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Updated IRD Rates
New Bright Line Rule for Residential Properties
Negative Gearing- Pros, Cons, How it Works
Negative gearing is a practice whereby an investor borrows money to acquire an income-producing investment property and expects the gross income generated by the investment, at least in the short term, to be less than the cost of owning and managing the investment. The arrangement is a form of financial leverage. The investor may enter into such an arrangement and expect the tax benefits (if any) and the capital gain on the investment, when the investment is ultimately disposed of, to exceed the accumulated losses of holding the investment.
Taking out a loan to raise money for an investment is a well-used tactic for many New Zealanders. In fact, borrowing to buy big ticket items is part of financial reality — how many of us could afford to buy a house out of our own pocket, for example.
Borrowing funds will increase the amount you can have invested, and naturally amplifies potential gains because there is more of a capital base on which to earn returns. The caveat in all this, of course, is that it can also magnify losses. If you're using borrowed funds, and the investment makes a loss, you are still responsible for the interest on the loan as well as the principal of the loan itself.
A "geared" investment is just another way of saying that the amount invested has been ratcheted up through getting a loan.
One of the basic principles of tax in New Zealand is that costs necessarily incurred in earning income are generally tax deductible. Where a loan is needed to buy an income-producing asset, the interest on the loan is tax deductible.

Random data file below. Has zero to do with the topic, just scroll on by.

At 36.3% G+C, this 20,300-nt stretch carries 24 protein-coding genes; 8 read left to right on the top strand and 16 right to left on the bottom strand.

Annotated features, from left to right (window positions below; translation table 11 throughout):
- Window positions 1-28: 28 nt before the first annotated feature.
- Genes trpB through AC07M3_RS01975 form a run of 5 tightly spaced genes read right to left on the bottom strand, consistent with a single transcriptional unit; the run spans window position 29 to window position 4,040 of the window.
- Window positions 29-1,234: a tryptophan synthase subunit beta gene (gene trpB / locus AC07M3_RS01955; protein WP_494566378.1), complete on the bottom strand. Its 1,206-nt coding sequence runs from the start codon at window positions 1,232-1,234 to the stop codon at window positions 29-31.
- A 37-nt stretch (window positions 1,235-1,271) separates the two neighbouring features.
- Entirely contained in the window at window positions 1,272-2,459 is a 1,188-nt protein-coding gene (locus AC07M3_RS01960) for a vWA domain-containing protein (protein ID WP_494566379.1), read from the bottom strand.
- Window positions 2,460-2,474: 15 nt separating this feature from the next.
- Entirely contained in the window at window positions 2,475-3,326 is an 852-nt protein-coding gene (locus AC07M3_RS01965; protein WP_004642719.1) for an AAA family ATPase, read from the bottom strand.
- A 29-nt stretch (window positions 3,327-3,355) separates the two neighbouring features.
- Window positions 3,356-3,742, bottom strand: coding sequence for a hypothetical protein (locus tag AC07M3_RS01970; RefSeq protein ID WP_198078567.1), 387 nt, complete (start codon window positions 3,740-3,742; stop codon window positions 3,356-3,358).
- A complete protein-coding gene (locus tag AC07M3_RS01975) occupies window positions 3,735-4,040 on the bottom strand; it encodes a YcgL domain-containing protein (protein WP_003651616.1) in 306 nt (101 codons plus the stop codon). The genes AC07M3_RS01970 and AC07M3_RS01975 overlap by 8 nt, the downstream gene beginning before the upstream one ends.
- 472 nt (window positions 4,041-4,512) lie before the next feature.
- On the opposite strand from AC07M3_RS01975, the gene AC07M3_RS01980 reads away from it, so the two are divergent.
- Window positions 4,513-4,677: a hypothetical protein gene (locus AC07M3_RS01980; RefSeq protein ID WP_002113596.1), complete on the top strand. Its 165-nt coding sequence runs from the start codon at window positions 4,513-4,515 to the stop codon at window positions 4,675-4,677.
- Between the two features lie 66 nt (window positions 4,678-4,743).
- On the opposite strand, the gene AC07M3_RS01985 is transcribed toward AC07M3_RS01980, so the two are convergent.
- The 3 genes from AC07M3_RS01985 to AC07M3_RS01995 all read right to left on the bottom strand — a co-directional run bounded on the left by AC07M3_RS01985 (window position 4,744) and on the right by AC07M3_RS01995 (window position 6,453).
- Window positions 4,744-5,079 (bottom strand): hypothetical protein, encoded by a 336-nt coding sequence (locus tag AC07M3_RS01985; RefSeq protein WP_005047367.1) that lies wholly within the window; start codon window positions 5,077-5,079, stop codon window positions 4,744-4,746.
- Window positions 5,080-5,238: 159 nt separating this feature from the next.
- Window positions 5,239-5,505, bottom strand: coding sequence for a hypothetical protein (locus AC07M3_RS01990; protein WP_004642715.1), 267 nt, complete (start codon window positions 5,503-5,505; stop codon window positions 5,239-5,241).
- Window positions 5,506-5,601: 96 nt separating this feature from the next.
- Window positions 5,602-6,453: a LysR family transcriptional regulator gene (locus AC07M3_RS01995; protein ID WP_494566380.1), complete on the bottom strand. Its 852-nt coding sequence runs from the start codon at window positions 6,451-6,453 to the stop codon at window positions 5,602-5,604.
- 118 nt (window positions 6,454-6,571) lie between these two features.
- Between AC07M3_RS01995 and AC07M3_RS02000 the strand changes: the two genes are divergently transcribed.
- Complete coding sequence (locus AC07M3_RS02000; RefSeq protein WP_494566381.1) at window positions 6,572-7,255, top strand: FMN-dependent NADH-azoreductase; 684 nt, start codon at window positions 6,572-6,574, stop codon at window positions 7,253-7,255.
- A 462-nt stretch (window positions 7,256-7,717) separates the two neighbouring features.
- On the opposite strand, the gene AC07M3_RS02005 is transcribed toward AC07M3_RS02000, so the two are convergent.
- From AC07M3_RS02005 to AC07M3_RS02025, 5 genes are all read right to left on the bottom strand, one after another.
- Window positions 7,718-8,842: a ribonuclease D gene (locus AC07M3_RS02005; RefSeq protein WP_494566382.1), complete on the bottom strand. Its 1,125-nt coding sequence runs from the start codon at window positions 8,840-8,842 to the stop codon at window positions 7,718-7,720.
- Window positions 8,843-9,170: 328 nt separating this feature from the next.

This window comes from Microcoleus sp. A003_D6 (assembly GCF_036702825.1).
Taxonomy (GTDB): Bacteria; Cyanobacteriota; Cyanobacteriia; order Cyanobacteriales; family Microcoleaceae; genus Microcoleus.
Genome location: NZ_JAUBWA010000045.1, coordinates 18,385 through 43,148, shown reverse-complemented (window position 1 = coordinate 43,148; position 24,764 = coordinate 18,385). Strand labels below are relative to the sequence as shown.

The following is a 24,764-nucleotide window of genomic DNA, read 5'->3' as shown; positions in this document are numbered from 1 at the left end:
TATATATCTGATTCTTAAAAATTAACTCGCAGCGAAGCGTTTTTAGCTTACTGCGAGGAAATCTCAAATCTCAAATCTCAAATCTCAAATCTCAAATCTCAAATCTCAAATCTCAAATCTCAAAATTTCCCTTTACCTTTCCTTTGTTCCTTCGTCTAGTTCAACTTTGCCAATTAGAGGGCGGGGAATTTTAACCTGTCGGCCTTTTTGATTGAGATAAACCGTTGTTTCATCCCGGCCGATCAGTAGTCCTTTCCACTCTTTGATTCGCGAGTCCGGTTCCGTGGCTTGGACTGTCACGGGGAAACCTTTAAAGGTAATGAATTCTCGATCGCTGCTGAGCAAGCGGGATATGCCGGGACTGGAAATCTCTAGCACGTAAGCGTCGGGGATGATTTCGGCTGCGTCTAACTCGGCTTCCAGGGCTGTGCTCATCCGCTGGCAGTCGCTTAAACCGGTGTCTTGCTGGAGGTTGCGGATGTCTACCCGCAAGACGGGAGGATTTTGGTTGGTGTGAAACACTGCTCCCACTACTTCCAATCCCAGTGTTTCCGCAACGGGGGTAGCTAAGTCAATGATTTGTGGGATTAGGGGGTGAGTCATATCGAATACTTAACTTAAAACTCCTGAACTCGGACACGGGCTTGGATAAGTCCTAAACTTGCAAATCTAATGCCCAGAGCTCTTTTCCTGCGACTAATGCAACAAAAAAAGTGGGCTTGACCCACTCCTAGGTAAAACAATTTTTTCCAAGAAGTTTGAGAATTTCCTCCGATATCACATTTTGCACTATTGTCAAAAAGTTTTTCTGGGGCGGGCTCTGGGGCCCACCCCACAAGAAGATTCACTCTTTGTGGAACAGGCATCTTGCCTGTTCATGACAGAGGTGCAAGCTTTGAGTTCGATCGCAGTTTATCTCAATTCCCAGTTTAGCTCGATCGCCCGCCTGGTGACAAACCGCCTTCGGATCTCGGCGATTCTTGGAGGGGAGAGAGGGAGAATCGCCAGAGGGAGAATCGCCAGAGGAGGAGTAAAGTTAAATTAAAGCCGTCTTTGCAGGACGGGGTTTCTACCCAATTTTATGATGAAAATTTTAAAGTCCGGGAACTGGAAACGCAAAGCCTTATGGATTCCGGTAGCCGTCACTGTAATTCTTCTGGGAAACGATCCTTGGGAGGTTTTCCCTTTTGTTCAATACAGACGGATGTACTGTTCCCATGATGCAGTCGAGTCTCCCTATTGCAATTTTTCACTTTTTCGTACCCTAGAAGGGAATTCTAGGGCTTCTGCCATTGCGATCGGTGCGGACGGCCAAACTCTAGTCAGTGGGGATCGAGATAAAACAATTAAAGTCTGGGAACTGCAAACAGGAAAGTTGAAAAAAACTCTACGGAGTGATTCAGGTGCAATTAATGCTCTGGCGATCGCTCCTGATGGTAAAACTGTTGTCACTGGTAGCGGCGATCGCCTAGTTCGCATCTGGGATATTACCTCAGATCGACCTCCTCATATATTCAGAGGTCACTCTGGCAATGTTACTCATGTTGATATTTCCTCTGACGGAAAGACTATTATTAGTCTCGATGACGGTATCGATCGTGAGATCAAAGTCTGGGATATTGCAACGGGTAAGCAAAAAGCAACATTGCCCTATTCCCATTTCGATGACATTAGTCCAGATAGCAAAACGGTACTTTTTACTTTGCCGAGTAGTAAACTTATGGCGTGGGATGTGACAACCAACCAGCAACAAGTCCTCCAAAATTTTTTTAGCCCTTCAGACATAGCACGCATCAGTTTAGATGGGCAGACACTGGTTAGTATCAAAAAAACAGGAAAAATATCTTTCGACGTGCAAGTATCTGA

For investment property, the ideal situation would be to make enough returns to cover loan repayments, plus interest, over the life of the loan. But what if some negative influences crop up? Say interest rates increase, or the tenants move out and leave you with no rent coming in. A longer-term concern would be the property losing value over the time you own it.
A negative gearing strategy makes a profit under any of the following circumstances:
The investor must be able to fund any shortfall until the asset is sold or until the investment becomes positively geared (income > interest).
Should a loss be made on your investment property because its costs exceeds its income, the laws on negative gearing can step in and reduce the impact of that loss by allowing you to offset it against other income — in other words, you can take the loss off your assessable income to end up with a reduced income before tax is calculated. With investment property there are also allowable expenses to be deducted — rates, repairs, depreciation of assets and more.
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